Navigate Up

UPMC/University of Pittsburgh Schools of the Health Sciences
Manager
Telephone: 412-864-4151
Director
Telephone: 412-586-9777

University of Pittsburgh Schools of the Health Sciences

Pitt Researcher Receives Recognition from Institute of Medicine for Dedication to Treating Mental Health and Mood Disorders

PITTSBURGH, October 17, 2011 Ellen Frank, Ph.D., distinguished professor of psychiatry and professor of psychology, University of Pittsburgh School of Medicine, is one of two researchers nationwide to receive the 2011 Rhoda and Bernard Sarnat International Prize in Mental Health from the Institute of Medicine (IOM). The Sarnat Prize, consisting of a medal and $20,000, recognizes Dr. Frank's development of revolutionary approaches to treating mood disorders. The award will be presented later today at IOM's annual meeting in Washington, D.C. 

Dr. Frank is being recognized for her decades-long efforts to enhance treatment and the understanding of mood disorders.  "Our understanding of depression and other mood disorders and our ability to help people overcome these debilitating and potentially fatal illnesses owe much to the work of Ellen Frank and fellow award recipient William Bunney," said IOM President Harvey V. Fineberg.  "Their research and clinical studies have not only directly contributed remarkable new knowledge to the field, but also spurred an abundance of findings by other researchers inspired by their work." 

Dr. Frank's conceptualization and testing of novel psychotherapeutic approaches to mood disorders has led to far-reaching improvements in knowledge about and treatment of depression and has changed the nature of clinical practice in the United States and throughout the developed world.  Her work has demonstrated the psychosocial components of mood disorders and their effects on circadian rhythms and other biological processes that contribute to such disorders.  She developed interpersonal and social rhythm therapy (IPSRT), which blends interpersonal psychotherapy with behavioral intervention and is effective in teaching patients how to order their lives and stabilize their social routines to avoid new episodes of depression or mania.  In response to other professionals' interest in receiving training in IPSRT, Dr. Frank established a training institute to disseminate this intervention both nationally and abroad.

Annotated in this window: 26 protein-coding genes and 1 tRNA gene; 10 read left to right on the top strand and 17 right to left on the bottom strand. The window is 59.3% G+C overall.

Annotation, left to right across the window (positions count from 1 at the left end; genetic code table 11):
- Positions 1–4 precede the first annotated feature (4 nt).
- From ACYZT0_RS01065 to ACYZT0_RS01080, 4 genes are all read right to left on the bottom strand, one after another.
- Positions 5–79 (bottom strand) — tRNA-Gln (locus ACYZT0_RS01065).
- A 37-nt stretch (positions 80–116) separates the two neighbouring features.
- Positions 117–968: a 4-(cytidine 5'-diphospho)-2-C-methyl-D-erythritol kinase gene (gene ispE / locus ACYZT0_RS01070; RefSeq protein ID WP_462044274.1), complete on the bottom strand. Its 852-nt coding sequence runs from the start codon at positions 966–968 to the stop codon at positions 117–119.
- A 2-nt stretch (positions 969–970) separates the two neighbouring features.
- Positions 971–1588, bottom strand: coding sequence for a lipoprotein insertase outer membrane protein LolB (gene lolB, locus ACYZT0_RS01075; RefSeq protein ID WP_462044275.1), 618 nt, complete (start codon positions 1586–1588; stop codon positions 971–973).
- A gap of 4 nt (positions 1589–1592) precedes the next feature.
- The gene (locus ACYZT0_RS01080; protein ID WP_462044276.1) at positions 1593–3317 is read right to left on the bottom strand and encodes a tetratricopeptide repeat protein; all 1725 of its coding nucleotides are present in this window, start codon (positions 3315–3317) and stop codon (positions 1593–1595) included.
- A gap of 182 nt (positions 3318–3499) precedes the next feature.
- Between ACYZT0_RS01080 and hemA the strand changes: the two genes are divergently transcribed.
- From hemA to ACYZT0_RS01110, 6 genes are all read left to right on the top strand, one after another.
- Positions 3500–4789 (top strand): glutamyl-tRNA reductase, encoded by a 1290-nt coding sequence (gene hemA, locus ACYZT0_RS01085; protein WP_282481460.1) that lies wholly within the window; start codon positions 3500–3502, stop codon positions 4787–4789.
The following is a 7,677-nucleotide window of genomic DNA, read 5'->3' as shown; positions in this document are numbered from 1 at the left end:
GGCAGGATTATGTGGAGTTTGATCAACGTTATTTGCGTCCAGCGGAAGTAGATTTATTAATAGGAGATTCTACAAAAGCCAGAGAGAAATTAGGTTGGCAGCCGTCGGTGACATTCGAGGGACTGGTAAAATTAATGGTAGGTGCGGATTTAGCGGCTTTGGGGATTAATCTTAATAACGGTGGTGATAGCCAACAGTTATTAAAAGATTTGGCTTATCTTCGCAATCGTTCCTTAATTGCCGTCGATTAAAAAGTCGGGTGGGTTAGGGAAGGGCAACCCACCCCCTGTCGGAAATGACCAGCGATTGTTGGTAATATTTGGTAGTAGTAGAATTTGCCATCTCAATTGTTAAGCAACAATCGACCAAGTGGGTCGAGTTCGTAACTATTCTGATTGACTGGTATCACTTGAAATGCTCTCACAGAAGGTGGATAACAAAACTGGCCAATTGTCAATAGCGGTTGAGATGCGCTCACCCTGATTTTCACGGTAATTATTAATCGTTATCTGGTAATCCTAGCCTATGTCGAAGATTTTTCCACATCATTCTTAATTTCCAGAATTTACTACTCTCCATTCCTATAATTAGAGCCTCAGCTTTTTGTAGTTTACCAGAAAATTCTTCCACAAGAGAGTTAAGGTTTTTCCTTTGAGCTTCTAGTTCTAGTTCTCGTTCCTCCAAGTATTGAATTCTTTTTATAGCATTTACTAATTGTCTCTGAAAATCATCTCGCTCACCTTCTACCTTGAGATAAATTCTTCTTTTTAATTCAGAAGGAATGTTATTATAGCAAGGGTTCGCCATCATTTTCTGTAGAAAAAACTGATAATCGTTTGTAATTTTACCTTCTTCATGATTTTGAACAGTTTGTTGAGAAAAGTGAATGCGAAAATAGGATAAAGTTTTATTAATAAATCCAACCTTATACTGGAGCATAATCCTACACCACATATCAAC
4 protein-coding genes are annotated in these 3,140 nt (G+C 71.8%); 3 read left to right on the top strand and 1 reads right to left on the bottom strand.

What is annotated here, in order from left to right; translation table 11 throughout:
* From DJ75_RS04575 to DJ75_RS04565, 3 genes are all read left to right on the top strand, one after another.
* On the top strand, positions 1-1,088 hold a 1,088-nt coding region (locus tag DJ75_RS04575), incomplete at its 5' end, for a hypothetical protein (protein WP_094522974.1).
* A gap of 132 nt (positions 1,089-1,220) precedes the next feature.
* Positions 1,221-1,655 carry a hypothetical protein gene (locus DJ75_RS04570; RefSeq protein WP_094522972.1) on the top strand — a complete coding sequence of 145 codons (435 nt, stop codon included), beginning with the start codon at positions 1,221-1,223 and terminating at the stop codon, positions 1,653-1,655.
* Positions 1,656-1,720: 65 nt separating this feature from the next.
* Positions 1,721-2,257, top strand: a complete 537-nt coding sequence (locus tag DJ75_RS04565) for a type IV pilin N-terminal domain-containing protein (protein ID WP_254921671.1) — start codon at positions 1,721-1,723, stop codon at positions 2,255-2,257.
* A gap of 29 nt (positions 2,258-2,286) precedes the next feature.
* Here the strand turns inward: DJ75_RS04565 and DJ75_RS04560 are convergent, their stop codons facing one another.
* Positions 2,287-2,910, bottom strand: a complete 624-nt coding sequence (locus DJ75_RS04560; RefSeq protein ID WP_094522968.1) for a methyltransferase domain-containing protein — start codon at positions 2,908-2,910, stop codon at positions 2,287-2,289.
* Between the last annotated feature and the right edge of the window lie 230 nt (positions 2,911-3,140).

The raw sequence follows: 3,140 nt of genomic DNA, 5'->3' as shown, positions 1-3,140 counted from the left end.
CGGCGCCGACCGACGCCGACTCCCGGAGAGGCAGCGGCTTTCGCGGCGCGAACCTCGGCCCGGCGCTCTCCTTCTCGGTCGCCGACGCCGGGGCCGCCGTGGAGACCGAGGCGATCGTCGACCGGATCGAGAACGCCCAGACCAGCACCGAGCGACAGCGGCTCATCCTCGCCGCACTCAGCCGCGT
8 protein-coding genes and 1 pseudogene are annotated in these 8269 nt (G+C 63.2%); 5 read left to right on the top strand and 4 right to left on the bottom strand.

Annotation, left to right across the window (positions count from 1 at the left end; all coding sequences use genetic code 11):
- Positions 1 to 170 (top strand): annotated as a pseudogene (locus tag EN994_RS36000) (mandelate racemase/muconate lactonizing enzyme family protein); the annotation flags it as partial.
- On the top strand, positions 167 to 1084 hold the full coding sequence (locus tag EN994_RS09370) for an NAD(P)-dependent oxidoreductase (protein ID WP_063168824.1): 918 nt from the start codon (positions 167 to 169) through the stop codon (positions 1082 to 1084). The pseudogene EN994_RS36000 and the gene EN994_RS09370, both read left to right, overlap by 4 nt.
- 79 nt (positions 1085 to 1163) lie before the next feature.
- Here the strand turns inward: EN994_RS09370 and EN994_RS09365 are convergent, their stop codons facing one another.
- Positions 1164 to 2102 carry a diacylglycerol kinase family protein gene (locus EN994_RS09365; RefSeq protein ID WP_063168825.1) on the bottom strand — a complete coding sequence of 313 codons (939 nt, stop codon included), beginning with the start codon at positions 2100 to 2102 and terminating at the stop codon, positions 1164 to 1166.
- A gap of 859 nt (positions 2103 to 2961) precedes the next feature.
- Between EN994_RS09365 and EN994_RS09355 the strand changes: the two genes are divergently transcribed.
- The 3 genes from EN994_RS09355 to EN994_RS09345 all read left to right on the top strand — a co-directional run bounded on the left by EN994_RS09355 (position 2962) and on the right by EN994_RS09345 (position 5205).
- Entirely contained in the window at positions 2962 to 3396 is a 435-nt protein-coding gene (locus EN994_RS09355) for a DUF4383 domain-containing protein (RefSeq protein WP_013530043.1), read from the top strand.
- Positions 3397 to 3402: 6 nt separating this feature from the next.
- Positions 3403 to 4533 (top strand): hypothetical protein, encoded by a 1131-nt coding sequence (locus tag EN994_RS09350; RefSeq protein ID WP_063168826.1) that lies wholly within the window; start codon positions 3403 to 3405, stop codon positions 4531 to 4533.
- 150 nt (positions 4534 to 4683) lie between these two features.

In addition, Dr. Frank's clinical trial investigating how to keep patients from experiencing recurrent depression challenged the conventional practice of lowering patients' drug dosage after their depression subsided.  Now, maintaining full-dose pharmacotherapy for patients with recurrent depression is the standard of practice throughout the developed world.

Since 1992, the IOM has presented the Sarnat Prize to individuals, groups or organizations that have demonstrated outstanding achievement in improving mental health.  The prize recognizes — without regard for professional discipline or nationality — achievements in basic science, clinical application and public policy that lead to progress in the understanding, etiology, prevention, treatment or cure of mental disorders or to the promotion of mental health.  As defined by the nominating criteria, the field of mental health encompasses neuroscience, psychology, social work, nursing, psychiatry and advocacy, among other disciplines.

The award is supported by an endowment created by Rhoda and Bernard Sarnat of Los Angeles.  Rhoda Sarnat is a licensed clinical social worker, and Bernard Sarnat is a plastic and reconstructive surgeon and researcher.  The Sarnats' concern about the destructive effects of mental illness inspired them to establish the award.  Nominations for potential recipients are solicited every year from IOM members, mental health professionals and others.  Final decisions regarding the awards are made by a selection committee. Additional information on the Sarnat Prize can be found at http://www.iom.edu/sarnat. 

©  UPMC | Affiliated with the University of Pittsburgh Schools of the Health Sciences
Supplemental content provided by A.D.A.M. Health Solutions. All rights reserved.

For help in finding a doctor or health service that suits your needs, call the UPMC Referral Service at 412-647-UPMC (8762) or 1-800-533-UPMC (8762). Select option 1.

UPMC is an equal opportunity employer. UPMC policy prohibits discrimination or harassment on the basis of race, color, religion, ancestry, national origin, age, sex, genetics, sexual orientation, marital status, familial status, disability, veteran status, or any other legally protected group status. Further, UPMC will continue to support and promote equal employment opportunity, human dignity, and racial, ethnic, and cultural diversity. This policy applies to admissions, employment, and access to and treatment in UPMC programs and activities. This commitment is made by UPMC in accordance with federal, state, and/or local laws and regulations.

Medical information made available on UPMC.com is not intended to be used as a substitute for professional medical advice, diagnosis, or treatment. You should not rely entirely on this information for your health care needs. Ask your own doctor or health care provider any specific medical questions that you have. Further, UPMC.com is not a tool to be used in the case of an emergency. If an emergency arises, you should seek appropriate emergency medical services.

For UPMC Mercy Patients: As a Catholic hospital, UPMC Mercy abides by the Ethical and Religious Directives for Catholic Health Care Services, as determined by the United States Conference of Catholic Bishops. As such, UPMC Mercy neither endorses nor provides medical practices and/or procedures that contradict the moral teachings of the Roman Catholic Church.

© UPMC
Pittsburgh, PA, USA UPMC.com